As tensions rise between Donald Trump and Twitter, the social media site has hidden one of his tweets for ‘glorifying violence’.
Twitter users viewing the profile of US president Donald Trump will notice that they can’t automatically view one of his tweets. Instead, there is a warning that the tweet violated the platform’s rules about “glorifying violence”.
However, the tweet can still be seen once the user has consented and clicked ‘view’ on the label. The decision was taken by Twitter after Trump posted about ongoing Minneapolis protests over the killing of George Floyd, an unarmed black man, by a white police officer.
Twitter said it placed a “public interest notice” on the post because it violates platform policies about the glorification of violence and could inspire others to “commit violent acts”.
It added that it did not remove the tweet entirely because “it is important that the public still be able to see the tweet given its relevance to ongoing matters of public importance”.
In his tweet, Trump warned protesters that he would be willing to send the US military in to quell protests if there was “any difficulty”. He went on to state that “when the looting starts, the shooting starts”. This, it is believed, is referencing comments made in 1967 by former Miami police chief Walter Headley.
At the time, Headley promised to use violence against protesters after serious unrest over the stop-and-frisk police tactic.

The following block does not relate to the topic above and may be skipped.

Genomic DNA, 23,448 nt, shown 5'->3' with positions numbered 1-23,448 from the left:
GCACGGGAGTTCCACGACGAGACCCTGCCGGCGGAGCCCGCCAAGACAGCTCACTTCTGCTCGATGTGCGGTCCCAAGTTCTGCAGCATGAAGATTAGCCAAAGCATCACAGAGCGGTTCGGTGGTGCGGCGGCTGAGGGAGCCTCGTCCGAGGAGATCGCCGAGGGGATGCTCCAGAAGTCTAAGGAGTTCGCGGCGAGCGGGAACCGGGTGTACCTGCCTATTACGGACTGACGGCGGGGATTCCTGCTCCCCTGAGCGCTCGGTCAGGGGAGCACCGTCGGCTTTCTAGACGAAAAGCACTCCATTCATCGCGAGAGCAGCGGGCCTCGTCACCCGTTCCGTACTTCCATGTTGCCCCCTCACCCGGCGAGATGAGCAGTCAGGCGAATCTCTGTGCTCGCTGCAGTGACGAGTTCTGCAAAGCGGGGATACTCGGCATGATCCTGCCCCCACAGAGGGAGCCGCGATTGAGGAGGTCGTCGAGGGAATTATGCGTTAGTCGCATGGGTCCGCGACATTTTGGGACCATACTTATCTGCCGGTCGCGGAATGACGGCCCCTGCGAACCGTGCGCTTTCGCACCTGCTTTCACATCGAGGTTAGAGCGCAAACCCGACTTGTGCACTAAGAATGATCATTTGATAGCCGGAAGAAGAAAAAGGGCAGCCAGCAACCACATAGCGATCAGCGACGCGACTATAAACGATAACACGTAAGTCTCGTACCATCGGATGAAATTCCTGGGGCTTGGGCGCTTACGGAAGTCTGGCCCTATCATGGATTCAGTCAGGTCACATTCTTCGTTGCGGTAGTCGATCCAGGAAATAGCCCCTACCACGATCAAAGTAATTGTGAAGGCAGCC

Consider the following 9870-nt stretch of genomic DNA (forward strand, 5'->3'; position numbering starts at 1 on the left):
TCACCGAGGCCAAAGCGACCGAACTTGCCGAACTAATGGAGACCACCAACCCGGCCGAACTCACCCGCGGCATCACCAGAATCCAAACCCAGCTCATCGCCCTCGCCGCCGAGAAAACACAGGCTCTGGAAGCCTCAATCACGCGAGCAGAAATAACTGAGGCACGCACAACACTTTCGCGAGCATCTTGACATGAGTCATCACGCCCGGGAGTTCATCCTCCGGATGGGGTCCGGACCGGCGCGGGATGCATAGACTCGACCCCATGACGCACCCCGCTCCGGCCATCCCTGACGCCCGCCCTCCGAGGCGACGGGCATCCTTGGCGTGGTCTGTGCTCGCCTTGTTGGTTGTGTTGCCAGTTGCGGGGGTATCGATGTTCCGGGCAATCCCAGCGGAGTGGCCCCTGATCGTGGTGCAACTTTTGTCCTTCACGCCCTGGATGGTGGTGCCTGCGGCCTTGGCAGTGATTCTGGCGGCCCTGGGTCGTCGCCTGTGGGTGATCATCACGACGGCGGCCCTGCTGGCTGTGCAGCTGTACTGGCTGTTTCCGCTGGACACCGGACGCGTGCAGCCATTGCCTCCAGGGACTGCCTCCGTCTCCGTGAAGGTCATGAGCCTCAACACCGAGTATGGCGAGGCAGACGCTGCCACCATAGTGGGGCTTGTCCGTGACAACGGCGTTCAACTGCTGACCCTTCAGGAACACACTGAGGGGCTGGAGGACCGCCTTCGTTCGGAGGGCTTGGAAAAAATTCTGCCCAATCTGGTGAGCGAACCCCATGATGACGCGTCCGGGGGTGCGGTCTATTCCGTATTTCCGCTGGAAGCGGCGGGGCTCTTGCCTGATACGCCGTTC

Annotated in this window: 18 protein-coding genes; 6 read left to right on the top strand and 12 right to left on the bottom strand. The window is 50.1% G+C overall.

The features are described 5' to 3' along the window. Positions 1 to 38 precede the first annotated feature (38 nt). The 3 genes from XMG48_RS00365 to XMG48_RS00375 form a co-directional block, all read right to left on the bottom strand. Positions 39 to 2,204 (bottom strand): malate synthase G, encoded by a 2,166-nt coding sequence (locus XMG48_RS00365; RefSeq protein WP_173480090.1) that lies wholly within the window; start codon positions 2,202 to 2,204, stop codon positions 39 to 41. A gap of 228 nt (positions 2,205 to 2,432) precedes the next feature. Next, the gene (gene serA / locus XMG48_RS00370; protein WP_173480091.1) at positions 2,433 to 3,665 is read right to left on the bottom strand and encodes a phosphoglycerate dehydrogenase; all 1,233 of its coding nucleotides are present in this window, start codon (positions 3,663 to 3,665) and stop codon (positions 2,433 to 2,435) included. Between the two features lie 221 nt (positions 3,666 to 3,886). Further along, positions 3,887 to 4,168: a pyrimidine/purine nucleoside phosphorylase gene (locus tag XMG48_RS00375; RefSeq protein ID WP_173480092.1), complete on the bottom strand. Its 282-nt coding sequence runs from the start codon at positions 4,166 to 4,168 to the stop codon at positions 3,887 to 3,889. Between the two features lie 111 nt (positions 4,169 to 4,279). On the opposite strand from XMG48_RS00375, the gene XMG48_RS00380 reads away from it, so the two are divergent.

The notice on Trump’s tweet comes after days of tension between Twitter and the US president. On Tuesday (26 May), Twitter took its first actions against Trump’s account – which has more than 80m followers – by including a warning label on two of his tweets.
The tweets referencing California’s election planning and false claims surrounding voting by mail were later affixed with warning labels by Twitter and a link to further information that described Trump’s claims as “unsubstantiated”.
Trump signs executive order
No action was taken against Trump’s tweets in the past after a policy was put in place to not interfere with tweets from world leaders.
However, Twitter updated its policies this month to say that the platform could not be used “for the purpose of manipulating or interfering in elections or other civic processes”. This update saw the president’s tweets on Tuesday flagged for violating Twitter’s “civic integrity policy”.
Trump responded to this new policy claiming the platform is “stifling free speech”. Meanwhile, his campaign manager Brad Parscale said such efforts are an attempt by Silicon Valley to “obstruct and interfere with president Trump getting his message through to voters”.
Yesterday (28 May), Trump signed an executive order as part of an effort to “remove or change” a provision of US law that somewhat protects social media companies from liability for consent posted to their platforms.
“In a country that has long cherished the freedom of expression, we cannot allow a limited number of online platforms to hand pick the speech that Americans may access and convey on the internet,” Trump wrote. “This practice is fundamentally un-American and anti-democratic.”
Twitter called the decision a “reactionary and politicised approach to a landmark law” that would “threaten the future of online speech”.